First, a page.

The results? Dishes like the pork carnitas taco, which has the typical shreds of slow-cooked pork shoulder but also boasts chunks of fatty jowl and a few chicharones — crisp fried pork rinds — that add two distinct and contrasting textures.
The green chorizo taco with potato and grilled onion is a traditional combination, but the single long spear is a confit potato that’s been griddled on one side until perfectly brown and crisp. It’s placed crossways across the brilliant green chorizo base with a single disc of grilled onion and a generous blanket of cilantro leaves on top. When you roll the warm tortilla around the fillings and take the first bite, there’s an intense burst of savory, tangy, minty, and meaty flavors, and layers of contrasting textures, too — a taco in which every element has been carefully orchestrated for maximum effect.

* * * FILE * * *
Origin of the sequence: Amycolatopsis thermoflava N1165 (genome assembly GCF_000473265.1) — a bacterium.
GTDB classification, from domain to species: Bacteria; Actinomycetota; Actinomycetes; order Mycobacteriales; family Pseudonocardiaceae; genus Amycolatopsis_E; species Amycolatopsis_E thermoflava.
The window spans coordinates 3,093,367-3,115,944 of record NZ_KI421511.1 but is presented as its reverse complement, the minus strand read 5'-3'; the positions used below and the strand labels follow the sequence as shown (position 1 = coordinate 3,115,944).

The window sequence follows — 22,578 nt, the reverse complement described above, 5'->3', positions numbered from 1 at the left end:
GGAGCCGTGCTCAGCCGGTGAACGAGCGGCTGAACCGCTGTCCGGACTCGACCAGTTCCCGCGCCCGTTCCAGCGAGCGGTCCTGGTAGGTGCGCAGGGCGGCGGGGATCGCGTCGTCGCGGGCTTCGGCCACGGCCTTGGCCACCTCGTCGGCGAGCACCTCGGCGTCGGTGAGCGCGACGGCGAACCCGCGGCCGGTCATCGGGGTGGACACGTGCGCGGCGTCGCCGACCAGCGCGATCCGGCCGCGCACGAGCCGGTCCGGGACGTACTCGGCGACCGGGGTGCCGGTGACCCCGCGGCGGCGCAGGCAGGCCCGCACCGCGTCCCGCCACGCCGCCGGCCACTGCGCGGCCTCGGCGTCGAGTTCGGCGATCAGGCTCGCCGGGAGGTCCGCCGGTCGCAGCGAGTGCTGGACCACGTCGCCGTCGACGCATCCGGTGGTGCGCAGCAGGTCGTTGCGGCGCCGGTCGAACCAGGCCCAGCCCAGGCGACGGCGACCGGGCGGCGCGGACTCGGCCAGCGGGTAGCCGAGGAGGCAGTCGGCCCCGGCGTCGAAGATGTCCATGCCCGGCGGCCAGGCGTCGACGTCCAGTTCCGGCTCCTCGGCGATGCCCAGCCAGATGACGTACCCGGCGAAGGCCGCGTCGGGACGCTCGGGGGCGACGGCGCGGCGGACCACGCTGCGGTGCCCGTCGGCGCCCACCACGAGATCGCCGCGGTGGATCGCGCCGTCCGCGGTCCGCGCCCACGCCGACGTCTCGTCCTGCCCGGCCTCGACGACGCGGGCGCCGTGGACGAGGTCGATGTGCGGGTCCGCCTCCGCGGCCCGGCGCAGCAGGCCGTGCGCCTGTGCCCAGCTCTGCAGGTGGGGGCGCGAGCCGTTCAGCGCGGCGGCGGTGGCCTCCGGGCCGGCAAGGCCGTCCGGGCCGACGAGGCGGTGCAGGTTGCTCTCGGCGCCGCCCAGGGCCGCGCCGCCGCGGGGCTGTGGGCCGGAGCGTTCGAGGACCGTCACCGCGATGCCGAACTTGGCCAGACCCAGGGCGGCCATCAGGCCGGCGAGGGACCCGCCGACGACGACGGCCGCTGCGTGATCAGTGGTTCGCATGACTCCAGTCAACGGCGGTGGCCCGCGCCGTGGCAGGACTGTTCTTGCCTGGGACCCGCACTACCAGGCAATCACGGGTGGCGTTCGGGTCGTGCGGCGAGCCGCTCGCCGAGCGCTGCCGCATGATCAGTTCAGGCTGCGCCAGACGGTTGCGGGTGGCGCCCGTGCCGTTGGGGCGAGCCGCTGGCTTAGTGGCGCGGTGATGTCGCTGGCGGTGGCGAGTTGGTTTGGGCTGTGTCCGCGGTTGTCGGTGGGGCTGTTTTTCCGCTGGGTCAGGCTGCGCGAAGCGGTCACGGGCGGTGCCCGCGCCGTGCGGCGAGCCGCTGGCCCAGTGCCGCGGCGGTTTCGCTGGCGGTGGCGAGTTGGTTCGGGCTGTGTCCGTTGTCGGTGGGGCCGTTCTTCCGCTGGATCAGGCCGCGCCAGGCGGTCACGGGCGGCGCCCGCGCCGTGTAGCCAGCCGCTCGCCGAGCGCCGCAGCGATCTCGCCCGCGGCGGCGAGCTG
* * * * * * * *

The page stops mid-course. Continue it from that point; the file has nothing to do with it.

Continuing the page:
“Sean’s been obsessed with corn for a really long time,” Latimer says, and it’s that obsessive focus on ingredients that, more than anything, links the offering at Minero with that of McCrady’s and Husk.
“My personality is one that has to have the best of certain things,” Brock says. “I decided if we were going to do Mexican food, then it was going to be the most ridiculous tortilla I could make.”
And that meant finding the absolutely best corn possible. By coincidence, one of the first text messages Brock received after he landed in Mexico City was from Kate Barney, who had just partnered with Jorge Gaviria to launch Masienda, a purveyor of Mexican landrace corn. She had just started to sell her products to New York chefs who wanted to make their own tortillas.
“How did she know?” Brock wondered, for they were keeping the whole Mexican project under tight wraps. As it turned out, Barney was simply hoping Brock might be interested in buying some of her corn for grits.
“We tasted a baziliian different corns, and we chose a variety we thought was best,” Brock says. Currently, it’s a strain of white corn grown by a farmer in Uruapan, Michoacan, but Brock says he may switch things up over time. “I still have 30 more to continue tasting.”